Master in International Relations/Political Science
The International Relations/Political Science department offers students the possibility of completing a master’s degree through two programs – a stand-alone two-year master’s program, designed for students wishing to develop expertise in international relations; and a fast-track master’s program, that transfers advanced students into doctoral research after three semesters.
The master’s program prepares students for doctoral studies, research activities, and public or private careers dealing with different aspects in the field of international relations which require strong analytical and research skills. An overview of master's student placement after graduation, can be accessed here.
Students are equipped with the analytical tools and substantive background to understand a wide range of political topics. Engaging with multiple approaches and methods, students have the opportunity to take courses from a number of subfields, including:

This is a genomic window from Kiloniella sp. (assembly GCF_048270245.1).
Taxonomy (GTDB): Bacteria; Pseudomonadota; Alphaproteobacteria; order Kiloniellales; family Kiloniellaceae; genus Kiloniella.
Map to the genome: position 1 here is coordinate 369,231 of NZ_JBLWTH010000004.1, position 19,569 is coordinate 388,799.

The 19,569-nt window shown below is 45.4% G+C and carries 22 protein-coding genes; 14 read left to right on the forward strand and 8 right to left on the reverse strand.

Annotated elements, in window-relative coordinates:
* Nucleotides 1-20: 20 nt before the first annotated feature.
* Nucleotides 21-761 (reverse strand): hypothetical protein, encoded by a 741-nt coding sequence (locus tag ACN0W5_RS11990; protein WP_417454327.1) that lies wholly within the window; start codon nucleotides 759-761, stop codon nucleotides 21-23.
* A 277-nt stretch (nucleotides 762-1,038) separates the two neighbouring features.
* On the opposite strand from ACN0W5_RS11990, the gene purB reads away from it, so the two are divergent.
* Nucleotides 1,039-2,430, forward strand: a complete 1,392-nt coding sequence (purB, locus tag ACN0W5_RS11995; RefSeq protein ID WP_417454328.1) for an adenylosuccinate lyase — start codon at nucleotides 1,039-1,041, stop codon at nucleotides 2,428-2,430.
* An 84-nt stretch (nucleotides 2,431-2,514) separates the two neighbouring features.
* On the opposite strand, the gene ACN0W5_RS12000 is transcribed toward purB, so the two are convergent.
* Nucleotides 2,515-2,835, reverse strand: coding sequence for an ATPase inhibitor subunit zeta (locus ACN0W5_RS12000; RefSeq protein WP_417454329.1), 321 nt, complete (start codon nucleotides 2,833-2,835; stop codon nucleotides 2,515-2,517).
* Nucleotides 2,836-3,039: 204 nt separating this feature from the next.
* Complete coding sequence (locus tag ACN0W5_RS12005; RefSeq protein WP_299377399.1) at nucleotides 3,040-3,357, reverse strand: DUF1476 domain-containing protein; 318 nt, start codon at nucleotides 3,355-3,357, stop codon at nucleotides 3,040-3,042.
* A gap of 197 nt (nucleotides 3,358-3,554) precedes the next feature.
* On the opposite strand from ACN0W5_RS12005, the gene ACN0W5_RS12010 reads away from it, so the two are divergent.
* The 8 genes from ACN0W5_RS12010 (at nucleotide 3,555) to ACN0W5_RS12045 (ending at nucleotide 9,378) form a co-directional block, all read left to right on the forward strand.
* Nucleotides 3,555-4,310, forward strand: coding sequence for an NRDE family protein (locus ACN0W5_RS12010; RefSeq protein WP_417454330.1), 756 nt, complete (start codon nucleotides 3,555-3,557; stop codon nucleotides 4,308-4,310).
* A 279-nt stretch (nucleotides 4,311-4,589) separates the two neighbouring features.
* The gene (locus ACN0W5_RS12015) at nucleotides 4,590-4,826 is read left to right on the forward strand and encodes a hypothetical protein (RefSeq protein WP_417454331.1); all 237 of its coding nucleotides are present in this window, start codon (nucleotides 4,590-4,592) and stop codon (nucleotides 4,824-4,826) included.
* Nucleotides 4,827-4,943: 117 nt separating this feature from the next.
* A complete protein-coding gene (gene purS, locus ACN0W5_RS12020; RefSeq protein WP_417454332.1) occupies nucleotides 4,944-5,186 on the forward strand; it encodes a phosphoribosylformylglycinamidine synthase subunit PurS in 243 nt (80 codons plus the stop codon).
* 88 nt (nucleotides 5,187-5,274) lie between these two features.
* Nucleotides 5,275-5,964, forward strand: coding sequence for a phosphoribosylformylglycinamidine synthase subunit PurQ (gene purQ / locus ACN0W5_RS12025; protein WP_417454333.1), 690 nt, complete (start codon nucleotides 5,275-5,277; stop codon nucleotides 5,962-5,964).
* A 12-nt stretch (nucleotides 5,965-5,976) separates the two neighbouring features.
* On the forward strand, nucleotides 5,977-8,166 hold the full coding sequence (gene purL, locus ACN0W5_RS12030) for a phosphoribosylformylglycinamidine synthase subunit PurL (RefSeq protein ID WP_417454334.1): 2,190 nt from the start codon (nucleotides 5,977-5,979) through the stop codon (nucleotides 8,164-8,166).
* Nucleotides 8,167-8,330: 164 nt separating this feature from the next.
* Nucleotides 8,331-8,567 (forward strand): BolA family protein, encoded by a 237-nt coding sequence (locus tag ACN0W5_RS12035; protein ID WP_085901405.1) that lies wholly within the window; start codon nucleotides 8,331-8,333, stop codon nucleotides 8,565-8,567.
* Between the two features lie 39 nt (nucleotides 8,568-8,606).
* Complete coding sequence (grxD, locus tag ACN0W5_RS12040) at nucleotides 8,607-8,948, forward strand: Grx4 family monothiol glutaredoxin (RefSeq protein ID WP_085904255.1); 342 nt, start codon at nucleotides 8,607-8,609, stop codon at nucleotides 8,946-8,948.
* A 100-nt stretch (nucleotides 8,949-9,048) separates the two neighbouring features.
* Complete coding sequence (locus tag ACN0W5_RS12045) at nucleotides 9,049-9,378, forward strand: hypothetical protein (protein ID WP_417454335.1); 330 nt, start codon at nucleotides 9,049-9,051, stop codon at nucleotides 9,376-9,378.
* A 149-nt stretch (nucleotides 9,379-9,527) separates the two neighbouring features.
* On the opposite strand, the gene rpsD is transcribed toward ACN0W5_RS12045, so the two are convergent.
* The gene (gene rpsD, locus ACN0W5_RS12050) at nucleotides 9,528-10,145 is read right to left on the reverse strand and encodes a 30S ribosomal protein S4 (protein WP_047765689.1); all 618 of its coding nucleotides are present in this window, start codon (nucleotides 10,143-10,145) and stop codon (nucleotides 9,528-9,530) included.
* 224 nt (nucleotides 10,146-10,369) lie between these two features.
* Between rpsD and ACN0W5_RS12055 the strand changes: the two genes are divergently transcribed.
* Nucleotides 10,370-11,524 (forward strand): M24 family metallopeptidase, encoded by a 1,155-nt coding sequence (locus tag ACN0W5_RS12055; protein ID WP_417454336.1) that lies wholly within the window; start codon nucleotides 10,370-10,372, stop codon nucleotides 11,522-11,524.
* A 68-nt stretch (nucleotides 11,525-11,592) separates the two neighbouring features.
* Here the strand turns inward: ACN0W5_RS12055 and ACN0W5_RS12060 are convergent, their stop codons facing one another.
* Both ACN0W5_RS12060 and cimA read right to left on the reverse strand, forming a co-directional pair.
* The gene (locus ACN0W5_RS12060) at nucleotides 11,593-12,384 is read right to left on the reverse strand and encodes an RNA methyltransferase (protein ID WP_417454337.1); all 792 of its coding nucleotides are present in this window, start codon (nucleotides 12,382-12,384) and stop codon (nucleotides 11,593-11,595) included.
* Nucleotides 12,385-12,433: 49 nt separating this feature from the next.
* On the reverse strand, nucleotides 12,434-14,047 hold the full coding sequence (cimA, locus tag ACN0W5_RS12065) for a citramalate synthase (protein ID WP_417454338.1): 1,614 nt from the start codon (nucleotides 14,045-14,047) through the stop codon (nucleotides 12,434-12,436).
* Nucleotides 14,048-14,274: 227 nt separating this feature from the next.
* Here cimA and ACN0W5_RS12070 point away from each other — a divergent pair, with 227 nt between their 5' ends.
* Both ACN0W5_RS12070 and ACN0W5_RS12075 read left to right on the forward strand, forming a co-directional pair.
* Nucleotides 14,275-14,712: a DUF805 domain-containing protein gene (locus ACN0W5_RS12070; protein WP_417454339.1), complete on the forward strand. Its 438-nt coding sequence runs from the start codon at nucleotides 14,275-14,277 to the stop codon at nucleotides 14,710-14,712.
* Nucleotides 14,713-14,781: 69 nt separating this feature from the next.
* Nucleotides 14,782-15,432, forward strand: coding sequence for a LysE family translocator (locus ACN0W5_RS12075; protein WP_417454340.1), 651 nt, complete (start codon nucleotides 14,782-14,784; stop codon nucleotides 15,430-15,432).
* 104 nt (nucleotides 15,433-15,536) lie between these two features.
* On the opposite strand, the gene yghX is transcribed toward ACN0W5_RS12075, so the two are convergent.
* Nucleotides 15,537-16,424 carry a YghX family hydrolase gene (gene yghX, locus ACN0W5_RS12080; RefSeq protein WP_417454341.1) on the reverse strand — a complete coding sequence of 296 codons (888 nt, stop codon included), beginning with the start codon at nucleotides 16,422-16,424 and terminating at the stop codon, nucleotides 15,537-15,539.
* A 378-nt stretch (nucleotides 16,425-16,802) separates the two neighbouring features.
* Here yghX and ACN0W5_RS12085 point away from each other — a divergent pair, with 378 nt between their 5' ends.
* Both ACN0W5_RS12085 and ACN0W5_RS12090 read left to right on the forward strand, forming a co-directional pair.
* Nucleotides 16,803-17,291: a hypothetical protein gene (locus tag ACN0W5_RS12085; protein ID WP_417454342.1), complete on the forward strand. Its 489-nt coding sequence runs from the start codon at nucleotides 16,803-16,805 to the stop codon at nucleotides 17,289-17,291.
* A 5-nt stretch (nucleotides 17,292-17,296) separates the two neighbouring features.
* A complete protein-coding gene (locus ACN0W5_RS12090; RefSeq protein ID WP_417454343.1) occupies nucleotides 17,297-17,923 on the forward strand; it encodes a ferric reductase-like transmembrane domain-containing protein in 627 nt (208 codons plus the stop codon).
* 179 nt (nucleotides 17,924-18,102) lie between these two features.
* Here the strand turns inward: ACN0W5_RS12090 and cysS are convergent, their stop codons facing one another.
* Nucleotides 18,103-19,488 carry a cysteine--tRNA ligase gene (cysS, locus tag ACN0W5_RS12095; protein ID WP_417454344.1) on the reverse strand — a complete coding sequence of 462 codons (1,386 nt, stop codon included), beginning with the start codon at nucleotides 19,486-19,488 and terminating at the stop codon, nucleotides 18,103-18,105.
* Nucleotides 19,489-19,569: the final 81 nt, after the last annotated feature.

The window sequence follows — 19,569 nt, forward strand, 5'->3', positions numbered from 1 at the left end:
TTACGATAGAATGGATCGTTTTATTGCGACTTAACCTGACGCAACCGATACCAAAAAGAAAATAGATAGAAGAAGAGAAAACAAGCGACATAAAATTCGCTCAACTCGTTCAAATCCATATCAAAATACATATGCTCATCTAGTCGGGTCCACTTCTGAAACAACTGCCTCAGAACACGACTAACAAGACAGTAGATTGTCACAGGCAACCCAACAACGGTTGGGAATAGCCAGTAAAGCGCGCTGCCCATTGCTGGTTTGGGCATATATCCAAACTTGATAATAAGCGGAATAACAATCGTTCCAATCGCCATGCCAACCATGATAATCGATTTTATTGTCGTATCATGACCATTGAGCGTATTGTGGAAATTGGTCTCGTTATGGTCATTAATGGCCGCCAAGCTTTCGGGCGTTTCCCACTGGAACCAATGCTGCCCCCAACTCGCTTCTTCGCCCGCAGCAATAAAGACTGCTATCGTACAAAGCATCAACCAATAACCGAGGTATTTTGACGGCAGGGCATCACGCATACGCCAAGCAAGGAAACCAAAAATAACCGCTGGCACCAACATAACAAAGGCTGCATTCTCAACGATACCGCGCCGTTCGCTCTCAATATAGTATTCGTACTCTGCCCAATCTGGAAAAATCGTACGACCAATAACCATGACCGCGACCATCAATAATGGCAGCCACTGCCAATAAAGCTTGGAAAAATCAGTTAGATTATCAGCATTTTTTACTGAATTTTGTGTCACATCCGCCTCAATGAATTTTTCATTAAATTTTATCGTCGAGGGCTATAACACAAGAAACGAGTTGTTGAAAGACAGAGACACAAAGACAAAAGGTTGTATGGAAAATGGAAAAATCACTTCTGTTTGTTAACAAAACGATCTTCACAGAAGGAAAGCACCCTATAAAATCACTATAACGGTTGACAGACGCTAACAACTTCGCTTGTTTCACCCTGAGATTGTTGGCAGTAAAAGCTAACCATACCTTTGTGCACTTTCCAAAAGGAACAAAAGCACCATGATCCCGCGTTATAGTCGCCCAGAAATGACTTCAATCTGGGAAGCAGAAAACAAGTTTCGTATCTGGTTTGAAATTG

- comparative politics,
- conflict studies,
- political economy,
- international governance,
The master's program is made up of a standard sequence of core courses, as well as several subfield survey courses; in addition, there are numerous electives that can be taken. During the second year of studies, each student writes a master's thesis or, if he/she is enrolled in the fast-track program, transitions into the coursework that prepares him/her for writing a dissertation prospectus for doctoral research.
Teaching takes place in small classes where students are encouraged to foster a sense of inquiry, critique and argument. Students have extensive access to political science faculty, both regular professors in the department as well as visiting professors. This, as well as the analytical strengths of the curriculum, the proximity to various international governmental and nongovernmental organizations in Geneva, and the broad geographical and cultural range of students in the program, make for a solid and rewarding grounding in the field.
Admissions are decided on the basis of the quality of the overall application file with priority given to academic achievement, recommendations and the motivation letter. There are no minimum requirements for grade point average, but the selection process is highly competitive. Each year, approximately 30-35 students are admitted to the master’s program. Many students benefit from the Graduate Institute’s financial support. Students who find financial support useful are encouraged to apply.